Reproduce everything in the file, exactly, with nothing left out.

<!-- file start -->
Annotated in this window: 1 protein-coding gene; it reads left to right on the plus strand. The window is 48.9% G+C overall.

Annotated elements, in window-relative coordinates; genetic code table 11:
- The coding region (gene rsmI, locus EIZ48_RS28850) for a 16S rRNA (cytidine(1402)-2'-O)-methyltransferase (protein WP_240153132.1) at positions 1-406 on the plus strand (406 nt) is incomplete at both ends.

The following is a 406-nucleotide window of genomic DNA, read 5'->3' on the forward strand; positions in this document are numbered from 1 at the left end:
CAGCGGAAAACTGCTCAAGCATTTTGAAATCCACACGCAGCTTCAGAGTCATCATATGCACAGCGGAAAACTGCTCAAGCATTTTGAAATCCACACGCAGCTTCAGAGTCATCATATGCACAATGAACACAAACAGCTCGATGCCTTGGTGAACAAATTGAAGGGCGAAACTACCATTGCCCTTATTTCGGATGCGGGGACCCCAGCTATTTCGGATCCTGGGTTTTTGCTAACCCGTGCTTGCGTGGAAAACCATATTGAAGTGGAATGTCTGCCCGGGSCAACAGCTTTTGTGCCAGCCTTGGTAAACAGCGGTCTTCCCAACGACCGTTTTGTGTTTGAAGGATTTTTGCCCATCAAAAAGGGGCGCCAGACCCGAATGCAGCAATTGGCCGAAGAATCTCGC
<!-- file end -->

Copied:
Annotated in this window: 1 protein-coding gene; it reads left to right on the plus strand. The window is 48.9% G+C overall.

Annotated elements, in window-relative coordinates; genetic code table 11:
- The coding region (gene rsmI, locus EIZ48_RS28850) for a 16S rRNA (cytidine(1402)-2'-O)-methyltransferase (protein WP_240153132.1) at positions 1-406 on the plus strand (406 nt) is incomplete at both ends.

The following is a 406-nucleotide window of genomic DNA, read 5'->3' on the forward strand; positions in this document are numbered from 1 at the left end:
CAGCGGAAAACTGCTCAAGCATTTTGAAATCCACACGCAGCTTCAGAGTCATCATATGCACAGCGGAAAACTGCTCAAGCATTTTGAAATCCACACGCAGCTTCAGAGTCATCATATGCACAATGAACACAAACAGCTCGATGCCTTGGTGAACAAATTGAAGGGCGAAACTACCATTGCCCTTATTTCGGATGCGGGGACCCCAGCTATTTCGGATCCTGGGTTTTTGCTAACCCGTGCTTGCGTGGAAAACCATATTGAAGTGGAATGTCTGCCCGGGSCAACAGCTTTTGTGCCAGCCTTGGTAAACAGCGGTCTTCCCAACGACCGTTTTGTGTTTGAAGGATTTTTGCCCATCAAAAAGGGGCGCCAGACCCGAATGCAGCAATTGGCCGAAGAATCTCGC